“I want you to know I am here for you”: He spent 14 years caring for China’s left-behind children
Salt&Light wishes all Chinese readers a Blessed Lunar New Year
by Gracia Lee // January 28, 2022, 12:02 am
"If you know that I can love you without conditions, then when I tell you about the God who loves you, it might be easier for you to believe it," said Joseph Lim (third from left, in checkered shirt), who served the left-behind children in China for 14 years. All photos courtesy of Joseph Lim.
As families gather cheerily over reunion dinners and get-togethers this Chinese New Year, Joseph Lim finds his thoughts wandering to the forgotten children in the mountains of China.
He remembers 15-year-old Yi Chen*, who once was sent home by her school for being drunk in class and hitting a teacher.
When her mother, who worked in the city, returned to the village to deal with the matter, Yi Chen gave her an ultimatum: “Stay in the village with me, or I will drop out of school and follow you to the city to work.”
“What she really wanted was to be with her mum,” said Joseph, who journeyed with and served these left-behind children for 14 years before he was banned from China in 2018.
It is not uncommon for left-behind children to go without seeing their father or mother for two or three years.
Yi Chen eventually dropped out of school to work in the city with her mother, who needed to support her family and could not afford to stay in the village.
Like Yi Chen, China’s left-behind children are those whose parents have gone to the cities to work, leaving them behind in the rural villages to be taken care of by their grandparents or family friends.
Throughout the year, these children only hear from their parents once every few weeks or months over phone calls. It is not uncommon for a child to go without seeing their father or mother for two or three years.
During Chinese New Year, most parents try to make the journey home. But it is often a traumatic and painful time for the child, said Joseph.
“After not having seen your mum and dad for a year, and then suddenly this person comes back only for two weeks, what can you talk about? You yearn for that closeness with them, and yet the barrier, the gap is already there. And after two weeks, they’re gone again,” he said.
Some parents do not even come home at all.
Forgotten in the mountains
There are nearly 70 million left-behind children in China, which makes up about 30% of the children in rural areas, according to UNICEF.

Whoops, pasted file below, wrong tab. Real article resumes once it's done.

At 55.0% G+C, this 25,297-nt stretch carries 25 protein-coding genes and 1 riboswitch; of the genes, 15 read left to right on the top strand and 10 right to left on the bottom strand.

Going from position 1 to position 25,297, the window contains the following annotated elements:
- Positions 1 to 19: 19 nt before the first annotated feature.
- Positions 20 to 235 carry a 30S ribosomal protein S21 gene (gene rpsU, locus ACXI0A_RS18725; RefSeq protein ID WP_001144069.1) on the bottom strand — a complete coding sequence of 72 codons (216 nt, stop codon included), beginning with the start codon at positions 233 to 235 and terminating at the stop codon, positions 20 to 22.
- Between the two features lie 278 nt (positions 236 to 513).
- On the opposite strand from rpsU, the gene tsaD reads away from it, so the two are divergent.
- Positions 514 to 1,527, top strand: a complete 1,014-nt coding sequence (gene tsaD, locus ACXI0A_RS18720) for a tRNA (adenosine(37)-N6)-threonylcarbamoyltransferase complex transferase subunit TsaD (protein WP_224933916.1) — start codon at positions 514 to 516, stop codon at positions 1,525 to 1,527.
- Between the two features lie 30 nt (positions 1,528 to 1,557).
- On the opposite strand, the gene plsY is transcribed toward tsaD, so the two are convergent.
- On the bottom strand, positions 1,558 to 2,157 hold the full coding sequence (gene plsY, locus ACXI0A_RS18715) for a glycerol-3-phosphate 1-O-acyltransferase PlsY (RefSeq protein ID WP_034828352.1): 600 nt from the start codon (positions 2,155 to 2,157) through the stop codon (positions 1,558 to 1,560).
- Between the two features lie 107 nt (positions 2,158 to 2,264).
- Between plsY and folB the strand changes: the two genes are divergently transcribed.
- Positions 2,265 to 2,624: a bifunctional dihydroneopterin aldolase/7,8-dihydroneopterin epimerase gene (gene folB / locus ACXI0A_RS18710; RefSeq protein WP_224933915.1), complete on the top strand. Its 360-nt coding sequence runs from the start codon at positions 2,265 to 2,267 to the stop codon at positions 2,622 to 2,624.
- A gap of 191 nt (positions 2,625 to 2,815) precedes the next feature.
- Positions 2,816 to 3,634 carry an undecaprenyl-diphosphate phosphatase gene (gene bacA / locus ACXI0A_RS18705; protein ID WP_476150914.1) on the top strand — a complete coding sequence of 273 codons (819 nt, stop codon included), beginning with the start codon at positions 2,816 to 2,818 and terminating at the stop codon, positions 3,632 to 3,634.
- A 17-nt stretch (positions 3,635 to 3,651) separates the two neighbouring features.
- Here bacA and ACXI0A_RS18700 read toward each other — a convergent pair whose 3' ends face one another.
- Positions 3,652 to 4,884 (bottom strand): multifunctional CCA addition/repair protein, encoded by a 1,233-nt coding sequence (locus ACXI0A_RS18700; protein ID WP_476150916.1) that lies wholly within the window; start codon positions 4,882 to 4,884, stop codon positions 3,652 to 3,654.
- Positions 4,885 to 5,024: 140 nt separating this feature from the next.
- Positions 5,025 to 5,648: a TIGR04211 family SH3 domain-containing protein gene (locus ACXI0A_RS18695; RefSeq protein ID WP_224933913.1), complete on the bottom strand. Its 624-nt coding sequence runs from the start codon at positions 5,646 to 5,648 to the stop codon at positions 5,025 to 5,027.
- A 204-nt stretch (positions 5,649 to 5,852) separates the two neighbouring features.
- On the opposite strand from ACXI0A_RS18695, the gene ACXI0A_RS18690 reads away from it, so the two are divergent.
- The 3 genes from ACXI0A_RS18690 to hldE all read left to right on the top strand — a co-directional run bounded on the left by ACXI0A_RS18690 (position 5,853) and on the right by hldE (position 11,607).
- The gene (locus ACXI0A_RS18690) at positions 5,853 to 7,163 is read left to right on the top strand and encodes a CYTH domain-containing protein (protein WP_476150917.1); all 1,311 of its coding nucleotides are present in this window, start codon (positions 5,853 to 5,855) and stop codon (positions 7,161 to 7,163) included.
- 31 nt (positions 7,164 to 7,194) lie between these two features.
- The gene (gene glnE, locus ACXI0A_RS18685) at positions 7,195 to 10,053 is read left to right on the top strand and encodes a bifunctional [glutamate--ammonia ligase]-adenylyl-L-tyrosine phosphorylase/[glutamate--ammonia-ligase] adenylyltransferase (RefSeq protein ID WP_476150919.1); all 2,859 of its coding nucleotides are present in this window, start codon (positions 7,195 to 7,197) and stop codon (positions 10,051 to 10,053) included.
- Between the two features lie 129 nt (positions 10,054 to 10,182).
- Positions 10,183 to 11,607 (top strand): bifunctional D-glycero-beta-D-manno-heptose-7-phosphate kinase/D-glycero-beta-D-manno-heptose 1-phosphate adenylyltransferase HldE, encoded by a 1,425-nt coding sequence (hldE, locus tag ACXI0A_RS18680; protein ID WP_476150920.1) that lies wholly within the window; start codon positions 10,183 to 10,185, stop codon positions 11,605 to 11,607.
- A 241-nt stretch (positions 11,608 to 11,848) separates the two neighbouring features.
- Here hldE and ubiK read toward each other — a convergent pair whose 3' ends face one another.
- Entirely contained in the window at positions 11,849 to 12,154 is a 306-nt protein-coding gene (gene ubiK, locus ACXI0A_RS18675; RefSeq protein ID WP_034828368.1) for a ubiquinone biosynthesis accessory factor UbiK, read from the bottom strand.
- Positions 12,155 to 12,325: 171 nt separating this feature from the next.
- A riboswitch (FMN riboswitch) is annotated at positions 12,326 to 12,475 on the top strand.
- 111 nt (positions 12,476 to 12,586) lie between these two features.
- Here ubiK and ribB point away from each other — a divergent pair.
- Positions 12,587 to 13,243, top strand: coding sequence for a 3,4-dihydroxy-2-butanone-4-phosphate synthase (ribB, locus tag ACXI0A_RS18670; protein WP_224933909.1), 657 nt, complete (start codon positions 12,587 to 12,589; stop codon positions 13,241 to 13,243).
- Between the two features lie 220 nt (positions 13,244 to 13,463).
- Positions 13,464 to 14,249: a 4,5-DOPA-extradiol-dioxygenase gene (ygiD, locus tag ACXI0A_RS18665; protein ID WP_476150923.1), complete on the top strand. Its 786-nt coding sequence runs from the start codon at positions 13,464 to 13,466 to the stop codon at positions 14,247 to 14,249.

“You yearn for that closeness with your mother or father, and yet the barrier is already there. And after two weeks, they’re gone again.”
The majority of these children live in the rural areas of south and central China, in provinces like Sichuan, Hunan, Guangdong and Anhui.
This trend began after China opened its economic doors to the world in 1978. Massive foreign investment began pouring in, leading to many factories being set up in economic zones formed by the government in various cities.
With a rise in demand for factory workers, millions of farmers left their villages in search of better opportunities in the cities.
However, China’s household registration system, or hukou system, made it extremely difficult for these workers to take their children along with them.
Under this system, people can only receive an education and proper medical care in the village, town or area that they are registered in. Transferring one’s registration is often a cumbersome task.
Nearly half of left-behind children suffer from depression and anxiety, compared with 30% in urban areas.
So, parents have little choice but to leave their children at home with elderly relatives, who often have little time, resources or energy to nurture them.
This parent-child separation has taken a toll on many youngsters.
According to one study, nearly half of these left-behind children suffer from depression and anxiety, compared with 30% in urban areas. They are also more likely to suffer from mood swings and stress.
In a 2016 documentary by Journeyman Pictures, Joseph added that a third of these children may find themselves in mental institutions at some point in time.
Another one-third are likely to be involved in short-term or long-term criminal activities, he said.
An unlikely start
Yet, despite the sheer numbers affected by this trend, these children remain largely neglected by Chinese society and the Church, as many are tucked away in mountains so remote that it takes days to reach them, said Joseph.
In fact, it had only been through God’s leading – and an unlikely group of people – that he even found out about these left-behind children and the pain they often shoulder alone.
As a tentmaker in Hunan, China, in the early 2000s, Joseph ran a business outfit that brought backpacking tour groups to the mountain villages in China.
“The Word will mean nothing to them if they don’t experience God’s unconditional love.”